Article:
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Ghaleb Nassar Al Bihani, Appellant, v. Barack Obama, President of the United States, et al., Appellees

Court United States Court of Appeal, District of Columbia, Unites States of America, United States
Case number 09-5051
Decision title Appeal from the United States District Court for the District of Columbia
Decision date 5 January 2010
  • Ghaleb Nassar Al-Bihani
  • Barack Obama
  • Robert M. Gates
  • Army Brigade General Jay Hood
  • Army Colonel Nelson J. Cannon
Categories War crimes
Keywords jurisdiction, Non-international armed conflict, war crimes
Other countries involved
  • Afghanistan
  • Cuba
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Al Bihani, Yemeni citizen and Saudi Arabian national, travelled to Afghanistan in May 2001 on jihad (holy war). He became a member of the 55th Arab Brigade and, by his own admission, acted as a cook. The Brigade carried out a number of operations in support of the Taliban against the United States and its allies in the Northern Alliance. Al Bihani was transferred to the custody of the United States Armed Forces and thereafter to Guantanamo Bay following the surrender of his unit. Alleging the illegality of his detention at Guantanamo, al Bihani petitioned the District Court for the District of Columbia for a writ of habeas corpus. His petition was denied on the grounds that he was an “enemy combatant” within the meaning of the definition of such decided by the Court in its earlier case of Boumedienne v. Bush. On appeal, the Court of Appeals for the District of Columbia dismissed Al Bihani’s appeal.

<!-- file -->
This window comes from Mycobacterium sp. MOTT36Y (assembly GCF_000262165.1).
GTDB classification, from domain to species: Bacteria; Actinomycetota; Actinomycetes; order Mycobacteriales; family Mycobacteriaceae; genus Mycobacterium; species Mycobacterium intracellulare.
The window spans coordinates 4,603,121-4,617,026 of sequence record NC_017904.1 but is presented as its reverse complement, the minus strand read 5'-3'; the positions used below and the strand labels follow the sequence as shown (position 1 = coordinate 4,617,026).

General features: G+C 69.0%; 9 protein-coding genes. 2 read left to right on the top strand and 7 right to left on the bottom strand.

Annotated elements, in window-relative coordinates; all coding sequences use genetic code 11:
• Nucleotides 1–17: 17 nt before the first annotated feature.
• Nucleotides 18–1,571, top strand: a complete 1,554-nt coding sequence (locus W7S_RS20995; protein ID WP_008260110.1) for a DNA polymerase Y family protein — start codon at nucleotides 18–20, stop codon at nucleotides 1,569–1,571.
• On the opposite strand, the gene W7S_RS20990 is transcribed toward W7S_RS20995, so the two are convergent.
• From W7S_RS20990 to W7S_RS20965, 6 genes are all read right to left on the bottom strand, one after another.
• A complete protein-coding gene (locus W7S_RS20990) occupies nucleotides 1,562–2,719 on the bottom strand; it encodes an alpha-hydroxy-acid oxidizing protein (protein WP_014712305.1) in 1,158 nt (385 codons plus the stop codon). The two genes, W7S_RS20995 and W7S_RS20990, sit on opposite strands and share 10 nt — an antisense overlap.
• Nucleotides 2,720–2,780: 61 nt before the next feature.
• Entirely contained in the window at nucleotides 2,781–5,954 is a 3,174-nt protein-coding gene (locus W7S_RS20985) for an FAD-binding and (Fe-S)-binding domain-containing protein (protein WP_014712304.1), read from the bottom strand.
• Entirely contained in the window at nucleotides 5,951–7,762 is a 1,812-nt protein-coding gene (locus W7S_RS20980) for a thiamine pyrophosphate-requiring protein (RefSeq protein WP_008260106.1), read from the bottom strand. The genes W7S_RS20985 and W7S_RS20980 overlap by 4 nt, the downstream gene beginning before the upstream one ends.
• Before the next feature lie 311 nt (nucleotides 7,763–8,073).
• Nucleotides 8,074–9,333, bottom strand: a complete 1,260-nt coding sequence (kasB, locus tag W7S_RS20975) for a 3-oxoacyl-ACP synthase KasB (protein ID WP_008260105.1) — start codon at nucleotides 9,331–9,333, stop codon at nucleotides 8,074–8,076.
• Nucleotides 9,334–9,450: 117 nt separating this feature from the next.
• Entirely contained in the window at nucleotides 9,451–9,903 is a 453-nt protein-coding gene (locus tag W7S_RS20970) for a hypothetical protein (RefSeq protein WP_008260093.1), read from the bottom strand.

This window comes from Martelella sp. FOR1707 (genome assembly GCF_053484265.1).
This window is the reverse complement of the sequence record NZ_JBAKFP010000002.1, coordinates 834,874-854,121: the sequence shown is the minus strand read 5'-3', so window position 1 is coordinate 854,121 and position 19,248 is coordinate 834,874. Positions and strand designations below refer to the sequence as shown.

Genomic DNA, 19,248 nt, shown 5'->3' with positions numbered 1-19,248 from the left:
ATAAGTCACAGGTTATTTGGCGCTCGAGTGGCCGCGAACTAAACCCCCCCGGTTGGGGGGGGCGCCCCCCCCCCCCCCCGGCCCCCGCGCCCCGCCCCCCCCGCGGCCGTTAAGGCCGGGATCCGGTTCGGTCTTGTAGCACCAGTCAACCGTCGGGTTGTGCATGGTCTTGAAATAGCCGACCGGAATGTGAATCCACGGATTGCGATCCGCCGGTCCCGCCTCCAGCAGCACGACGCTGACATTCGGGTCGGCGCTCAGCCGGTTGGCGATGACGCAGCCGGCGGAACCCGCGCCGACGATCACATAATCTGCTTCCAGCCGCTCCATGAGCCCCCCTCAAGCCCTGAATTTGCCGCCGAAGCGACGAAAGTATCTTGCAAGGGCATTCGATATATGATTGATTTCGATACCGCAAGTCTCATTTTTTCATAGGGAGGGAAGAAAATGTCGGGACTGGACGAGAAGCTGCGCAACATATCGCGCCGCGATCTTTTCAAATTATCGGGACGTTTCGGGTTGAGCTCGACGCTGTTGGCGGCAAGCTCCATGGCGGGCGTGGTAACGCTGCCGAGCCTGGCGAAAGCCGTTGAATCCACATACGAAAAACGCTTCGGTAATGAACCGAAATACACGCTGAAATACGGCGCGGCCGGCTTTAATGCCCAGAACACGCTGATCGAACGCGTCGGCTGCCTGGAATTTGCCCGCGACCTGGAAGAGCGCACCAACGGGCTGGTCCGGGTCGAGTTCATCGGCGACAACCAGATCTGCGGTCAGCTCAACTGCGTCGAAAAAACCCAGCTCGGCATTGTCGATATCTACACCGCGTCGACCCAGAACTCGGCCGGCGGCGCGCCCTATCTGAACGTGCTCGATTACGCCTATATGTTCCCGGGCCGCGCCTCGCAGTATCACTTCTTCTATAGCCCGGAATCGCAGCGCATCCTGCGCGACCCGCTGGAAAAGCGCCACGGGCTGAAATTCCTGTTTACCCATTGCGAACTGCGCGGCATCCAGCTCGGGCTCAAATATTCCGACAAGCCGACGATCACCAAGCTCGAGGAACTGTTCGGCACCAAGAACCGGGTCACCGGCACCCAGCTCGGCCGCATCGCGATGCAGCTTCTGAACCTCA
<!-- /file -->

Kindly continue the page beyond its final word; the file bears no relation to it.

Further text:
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Procedural history

Al Bihani, the Petitioner, is a Yemeni citizen and a Saudi Arabian national.

In May 2001, he left his home in response to a fatwa (religious decree) issued by a local Sheikh in order to fight jihad (holy war) in support of the Taliban against the Northern Alliance. Once in Afghanistan, the Petitioner allegedly received military training at an al Qaeda camp and then joined a military unit. That military unit engaged in operations against the Northern Alliance near Khwajeh Ghar, Afghanistan.

In November 2001, the Petitioner and his unit retreated after the initiation of bombing by the United States and its allied forces. They regrouped at a guest house near the Pakistani border and eventually surrendered to a Northern Alliance commander.

In June 2002, the Petitioner was transferred to the custody of the United States Armed Forces and thereafter to Guantanamo Bay, Cuba.

On 30 June 2005, the Petitioner filed his habeas corpus petition with the Court alleging the illegality of his detention.

By a decision of 28 January 2009, the District Court for the District of Columbia denied the petition on the grounds that Petitioner was an enemy combatant and was therefore lawfully detained.

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Related developments

On 31 August 2010, the Appellant was denied an en banc rehearing of the case on the grounds that the issue of appeal – whether the President’s detention authority is constrained by international law – was not a determination necessary to the merits of the case.

As of 12 November 2012, the Appellant has been held at Guantanamo for 10 years and 10 months.